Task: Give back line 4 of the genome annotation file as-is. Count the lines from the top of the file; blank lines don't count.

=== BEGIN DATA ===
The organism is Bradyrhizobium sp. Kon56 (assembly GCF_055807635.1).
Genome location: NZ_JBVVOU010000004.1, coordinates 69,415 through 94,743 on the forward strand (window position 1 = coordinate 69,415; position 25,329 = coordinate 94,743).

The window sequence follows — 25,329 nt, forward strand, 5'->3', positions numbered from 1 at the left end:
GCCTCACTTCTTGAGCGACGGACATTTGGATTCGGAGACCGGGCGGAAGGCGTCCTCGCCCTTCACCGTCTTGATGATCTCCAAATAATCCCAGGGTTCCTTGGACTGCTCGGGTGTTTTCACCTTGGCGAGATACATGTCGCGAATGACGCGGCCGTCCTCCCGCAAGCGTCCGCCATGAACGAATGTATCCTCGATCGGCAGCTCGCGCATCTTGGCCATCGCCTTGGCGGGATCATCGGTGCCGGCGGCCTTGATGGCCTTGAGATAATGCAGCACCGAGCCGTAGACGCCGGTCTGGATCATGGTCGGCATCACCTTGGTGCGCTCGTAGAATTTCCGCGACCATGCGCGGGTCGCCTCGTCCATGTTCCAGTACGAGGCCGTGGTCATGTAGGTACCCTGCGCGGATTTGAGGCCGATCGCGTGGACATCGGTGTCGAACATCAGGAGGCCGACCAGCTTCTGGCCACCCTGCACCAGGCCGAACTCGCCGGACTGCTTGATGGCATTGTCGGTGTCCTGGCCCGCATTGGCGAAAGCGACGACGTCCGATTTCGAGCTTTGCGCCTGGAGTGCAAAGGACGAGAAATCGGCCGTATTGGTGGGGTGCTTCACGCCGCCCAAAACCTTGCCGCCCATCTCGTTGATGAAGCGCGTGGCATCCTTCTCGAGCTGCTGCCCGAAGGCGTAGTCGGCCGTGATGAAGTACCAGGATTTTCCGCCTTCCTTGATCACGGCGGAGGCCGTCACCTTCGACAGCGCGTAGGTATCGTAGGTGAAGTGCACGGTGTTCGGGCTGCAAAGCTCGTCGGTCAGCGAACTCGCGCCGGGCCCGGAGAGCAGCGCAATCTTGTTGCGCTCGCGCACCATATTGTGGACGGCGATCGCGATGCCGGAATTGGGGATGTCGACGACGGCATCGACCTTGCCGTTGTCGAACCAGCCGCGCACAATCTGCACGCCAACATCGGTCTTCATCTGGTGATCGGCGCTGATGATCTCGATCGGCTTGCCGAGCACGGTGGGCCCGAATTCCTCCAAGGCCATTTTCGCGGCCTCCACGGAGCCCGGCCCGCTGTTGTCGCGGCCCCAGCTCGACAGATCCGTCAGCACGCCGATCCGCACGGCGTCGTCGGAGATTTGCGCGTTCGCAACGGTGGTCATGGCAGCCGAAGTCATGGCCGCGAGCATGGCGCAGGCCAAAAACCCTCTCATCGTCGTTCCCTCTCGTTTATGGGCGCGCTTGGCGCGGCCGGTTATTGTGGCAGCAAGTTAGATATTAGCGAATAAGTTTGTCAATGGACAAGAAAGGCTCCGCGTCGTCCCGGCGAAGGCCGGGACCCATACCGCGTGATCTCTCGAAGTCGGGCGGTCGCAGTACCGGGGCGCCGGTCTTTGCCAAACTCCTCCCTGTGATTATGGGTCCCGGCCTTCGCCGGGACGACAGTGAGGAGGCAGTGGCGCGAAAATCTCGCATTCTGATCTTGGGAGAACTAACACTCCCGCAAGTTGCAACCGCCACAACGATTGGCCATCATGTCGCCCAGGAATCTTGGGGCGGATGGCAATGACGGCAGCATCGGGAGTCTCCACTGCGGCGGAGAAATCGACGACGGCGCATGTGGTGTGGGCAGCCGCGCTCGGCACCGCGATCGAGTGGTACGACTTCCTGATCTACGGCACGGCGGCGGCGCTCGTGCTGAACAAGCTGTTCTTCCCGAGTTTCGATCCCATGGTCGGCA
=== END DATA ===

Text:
GCCTCACTTCTTGAGCGACGGACATTTGGATTCGGAGACCGGGCGGAAGGCGTCCTCGCCCTTCACCGTCTTGATGATCTCCAAATAATCCCAGGGTTCCTTGGACTGCTCGGGTGTTTTCACCTTGGCGAGATACATGTCGCGAATGACGCGGCCGTCCTCCCGCAAGCGTCCGCCATGAACGAATGTATCCTCGATCGGCAGCTCGCGCATCTTGGCCATCGCCTTGGCGGGATCATCGGTGCCGGCGGCCTTGATGGCCTTGAGATAATGCAGCACCGAGCCGTAGACGCCGGTCTGGATCATGGTCGGCATCACCTTGGTGCGCTCGTAGAATTTCCGCGACCATGCGCGGGTCGCCTCGTCCATGTTCCAGTACGAGGCCGTGGTCATGTAGGTACCCTGCGCGGATTTGAGGCCGATCGCGTGGACATCGGTGTCGAACATCAGGAGGCCGACCAGCTTCTGGCCACCCTGCACCAGGCCGAACTCGCCGGACTGCTTGATGGCATTGTCGGTGTCCTGGCCCGCATTGGCGAAAGCGACGACGTCCGATTTCGAGCTTTGCGCCTGGAGTGCAAAGGACGAGAAATCGGCCGTATTGGTGGGGTGCTTCACGCCGCCCAAAACCTTGCCGCCCATCTCGTTGATGAAGCGCGTGGCATCCTTCTCGAGCTGCTGCCCGAAGGCGTAGTCGGCCGTGATGAAGTACCAGGATTTTCCGCCTTCCTTGATCACGGCGGAGGCCGTCACCTTCGACAGCGCGTAGGTATCGTAGGTGAAGTGCACGGTGTTCGGGCTGCAAAGCTCGTCGGTCAGCGAACTCGCGCCGGGCCCGGAGAGCAGCGCAATCTTGTTGCGCTCGCGCACCATATTGTGGACGGCGATCGCGATGCCGGAATTGGGGATGTCGACGACGGCATCGACCTTGCCGTTGTCGAACCAGCCGCGCACAATCTGCACGCCAACATCGGTCTTCATCTGGTGATCGGCGCTGATGATCTCGATCGGCTTGCCGAGCACGGTGGGCCCGAATTCCTCCAAGGCCATTTTCGCGGCCTCCACGGAGCCCGGCCCGCTGTTGTCGCGGCCCCAGCTCGACAGATCCGTCAGCACGCCGATCCGCACGGCGTCGTCGGAGATTTGCGCGTTCGCAACGGTGGTCATGGCAGCCGAAGTCATGGCCGCGAGCATGGCGCAGGCCAAAAACCCTCTCATCGTCGTTCCCTCTCGTTTATGGGCGCGCTTGGCGCGGCCGGTTATTGTGGCAGCAAGTTAGATATTAGCGAATAAGTTTGTCAATGGACAAGAAAGGCTCCGCGTCGTCCCGGCGAAGGCCGGGACCCATACCGCGTGATCTCTCGAAGTCGGGCGGTCGCAGTACCGGGGCGCCGGTCTTTGCCAAACTCCTCCCTGTGATTATGGGTCCCGGCCTTCGCCGGGACGACAGTGAGGAGGCAGTGGCGCGAAAATCTCGCATTCTGATCTTGGGAGAACTAACACTCCCGCAAGTTGCAACCGCCACAACGATTGGCCATCATGTCGCCCAGGAATCTTGGGGCGGATGGCAATGACGGCAGCATCGGGAGTCTCCACTGCGGCGGAGAAATCGACGACGGCGCATGTGGTGTGGGCAGCCGCGCTCGGCACCGCGATCGAGTGGTACGACTTCCTGATCTACGGCACGGCGGCGGCGCTCGTGCTGAACAAGCTGTTCTTCCCGAGTTTCGATCCCATGGTCGGCA